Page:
Saturday 31 October 1987

…Went to Eddie’s house for his birthday party.
We had some chips that I didn’t like, as well as hot dogs and baked beans, then some of his birthday cake for pudding.
We spent most of the time watching a video of Indiana Jones and the Temple of Doom, after which people just sort of messed about until it was time to be picked up.
The whole thing lasted from 5.30pm to 9pm, though I didn’t leave because my
mum was chatting to Eddie’s mum until 9.50pm!…

I’m relieved to find that I did not engage in any kind of Halloween-based carry-on. I’ve never liked Halloween, in part because it involves going up to people and menacing them for money – something I experienced quite enough of over many years in the school playground – and in part because it assumes people enjoy being offered a choice between coercion or punishment.

I don’t really have any childhood memories of marking Halloween at all, aside from primary school time-wasting activities such as making a wizard’s hat. I’m trying to pinpoint the time when it became really big in the UK. I’d like to blame Michael Parkinson.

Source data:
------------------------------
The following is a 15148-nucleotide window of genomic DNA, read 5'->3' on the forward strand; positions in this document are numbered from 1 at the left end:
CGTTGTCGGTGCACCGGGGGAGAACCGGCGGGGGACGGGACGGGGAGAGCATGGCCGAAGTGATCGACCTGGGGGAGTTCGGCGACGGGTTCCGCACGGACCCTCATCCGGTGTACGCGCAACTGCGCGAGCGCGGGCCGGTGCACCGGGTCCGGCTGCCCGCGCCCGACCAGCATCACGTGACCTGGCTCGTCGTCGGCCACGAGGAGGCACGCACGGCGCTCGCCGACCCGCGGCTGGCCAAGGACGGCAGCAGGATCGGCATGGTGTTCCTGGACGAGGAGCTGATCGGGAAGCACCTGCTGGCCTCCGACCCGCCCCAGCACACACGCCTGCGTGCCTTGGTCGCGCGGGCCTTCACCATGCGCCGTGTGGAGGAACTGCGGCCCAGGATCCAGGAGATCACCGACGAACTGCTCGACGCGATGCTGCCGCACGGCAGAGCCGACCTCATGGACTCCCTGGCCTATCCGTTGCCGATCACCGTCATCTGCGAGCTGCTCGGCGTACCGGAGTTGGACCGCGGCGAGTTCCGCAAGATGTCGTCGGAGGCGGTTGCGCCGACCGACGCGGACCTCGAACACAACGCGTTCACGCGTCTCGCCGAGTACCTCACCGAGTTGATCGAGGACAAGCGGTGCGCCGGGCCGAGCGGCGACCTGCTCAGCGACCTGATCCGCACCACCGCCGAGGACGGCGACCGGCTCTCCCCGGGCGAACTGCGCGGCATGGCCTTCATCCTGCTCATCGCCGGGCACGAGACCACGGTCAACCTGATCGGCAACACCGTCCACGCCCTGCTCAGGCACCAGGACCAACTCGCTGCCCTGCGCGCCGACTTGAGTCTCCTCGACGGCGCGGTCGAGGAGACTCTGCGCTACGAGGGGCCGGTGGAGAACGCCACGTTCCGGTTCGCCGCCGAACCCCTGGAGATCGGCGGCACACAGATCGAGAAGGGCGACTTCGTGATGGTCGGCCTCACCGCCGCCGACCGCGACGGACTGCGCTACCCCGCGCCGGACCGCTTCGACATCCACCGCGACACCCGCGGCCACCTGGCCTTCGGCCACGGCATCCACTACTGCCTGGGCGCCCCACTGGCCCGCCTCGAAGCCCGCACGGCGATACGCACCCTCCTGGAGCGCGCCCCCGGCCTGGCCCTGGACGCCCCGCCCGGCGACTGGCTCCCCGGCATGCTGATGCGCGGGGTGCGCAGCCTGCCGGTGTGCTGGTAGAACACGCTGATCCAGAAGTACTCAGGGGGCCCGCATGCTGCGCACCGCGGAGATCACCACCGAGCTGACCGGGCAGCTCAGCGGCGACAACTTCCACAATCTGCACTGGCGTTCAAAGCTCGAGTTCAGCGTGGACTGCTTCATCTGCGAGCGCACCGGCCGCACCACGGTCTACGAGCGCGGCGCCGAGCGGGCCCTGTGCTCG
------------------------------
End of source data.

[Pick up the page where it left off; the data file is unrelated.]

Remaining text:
Sunday 25 October 1987

…Today I have been VERY VERY ILL.
I have been sick – lots of times.
I threw up four times in fact.
I hardly had any food but drank lots of Lucozade which made up for lost energy.
I gradually felt a bit better but was stranded in bed for much of the day.
I watched Children’s BBC this morning which cheered me up a bit but not much…

Throughout my life I never drank Lucozade when I was not feeling unwell. It was a liquid that I only considered tasting when I was ill. It was therefore unique in commanding the ability to call into my mind, via some kind of over-sweet sensory thread, a tapestry of sickness spooling all the way back to my early childhood. I could not recall a spell of illness without it.